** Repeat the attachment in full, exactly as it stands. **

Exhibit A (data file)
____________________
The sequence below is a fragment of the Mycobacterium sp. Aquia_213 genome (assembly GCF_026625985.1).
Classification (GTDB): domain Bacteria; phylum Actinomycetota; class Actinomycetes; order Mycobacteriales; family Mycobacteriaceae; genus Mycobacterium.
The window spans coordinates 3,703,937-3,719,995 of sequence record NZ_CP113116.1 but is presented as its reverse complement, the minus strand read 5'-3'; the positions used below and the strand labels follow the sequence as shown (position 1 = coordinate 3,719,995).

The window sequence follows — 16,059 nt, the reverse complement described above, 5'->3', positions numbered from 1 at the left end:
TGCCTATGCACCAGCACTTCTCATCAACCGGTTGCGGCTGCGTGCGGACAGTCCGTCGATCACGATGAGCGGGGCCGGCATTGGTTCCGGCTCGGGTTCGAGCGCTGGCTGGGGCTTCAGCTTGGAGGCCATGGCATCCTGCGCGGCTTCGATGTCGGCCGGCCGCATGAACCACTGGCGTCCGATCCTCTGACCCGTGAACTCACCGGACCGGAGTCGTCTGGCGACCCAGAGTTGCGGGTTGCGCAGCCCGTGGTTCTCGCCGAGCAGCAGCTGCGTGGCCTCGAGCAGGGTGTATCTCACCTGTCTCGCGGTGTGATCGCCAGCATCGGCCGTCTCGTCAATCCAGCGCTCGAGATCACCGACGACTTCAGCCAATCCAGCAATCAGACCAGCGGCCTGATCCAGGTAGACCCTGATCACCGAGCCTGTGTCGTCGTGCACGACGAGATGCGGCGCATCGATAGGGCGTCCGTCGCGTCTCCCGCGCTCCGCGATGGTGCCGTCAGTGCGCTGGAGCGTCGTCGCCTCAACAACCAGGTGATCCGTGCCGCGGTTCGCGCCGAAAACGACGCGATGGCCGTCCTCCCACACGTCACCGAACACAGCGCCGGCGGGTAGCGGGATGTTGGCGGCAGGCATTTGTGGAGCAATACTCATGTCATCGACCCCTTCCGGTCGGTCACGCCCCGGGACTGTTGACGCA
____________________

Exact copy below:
The sequence below is a fragment of the Mycobacterium sp. Aquia_213 genome (assembly GCF_026625985.1).
Classification (GTDB): domain Bacteria; phylum Actinomycetota; class Actinomycetes; order Mycobacteriales; family Mycobacteriaceae; genus Mycobacterium.
The window spans coordinates 3,703,937-3,719,995 of sequence record NZ_CP113116.1 but is presented as its reverse complement, the minus strand read 5'-3'; the positions used below and the strand labels follow the sequence as shown (position 1 = coordinate 3,719,995).

The window sequence follows — 16,059 nt, the reverse complement described above, 5'->3', positions numbered from 1 at the left end:
TGCCTATGCACCAGCACTTCTCATCAACCGGTTGCGGCTGCGTGCGGACAGTCCGTCGATCACGATGAGCGGGGCCGGCATTGGTTCCGGCTCGGGTTCGAGCGCTGGCTGGGGCTTCAGCTTGGAGGCCATGGCATCCTGCGCGGCTTCGATGTCGGCCGGCCGCATGAACCACTGGCGTCCGATCCTCTGACCCGTGAACTCACCGGACCGGAGTCGTCTGGCGACCCAGAGTTGCGGGTTGCGCAGCCCGTGGTTCTCGCCGAGCAGCAGCTGCGTGGCCTCGAGCAGGGTGTATCTCACCTGTCTCGCGGTGTGATCGCCAGCATCGGCCGTCTCGTCAATCCAGCGCTCGAGATCACCGACGACTTCAGCCAATCCAGCAATCAGACCAGCGGCCTGATCCAGGTAGACCCTGATCACCGAGCCTGTGTCGTCGTGCACGACGAGATGCGGCGCATCGATAGGGCGTCCGTCGCGTCTCCCGCGCTCCGCGATGGTGCCGTCAGTGCGCTGGAGCGTCGTCGCCTCAACAACCAGGTGATCCGTGCCGCGGTTCGCGCCGAAAACGACGCGATGGCCGTCCTCCCACACGTCACCGAACACAGCGCCGGCGGGTAGCGGGATGTTGGCGGCAGGCATTTGTGGAGCAATACTCATGTCATCGACCCCTTCCGGTCGGTCACGCCCCGGGACTGTTGACGCA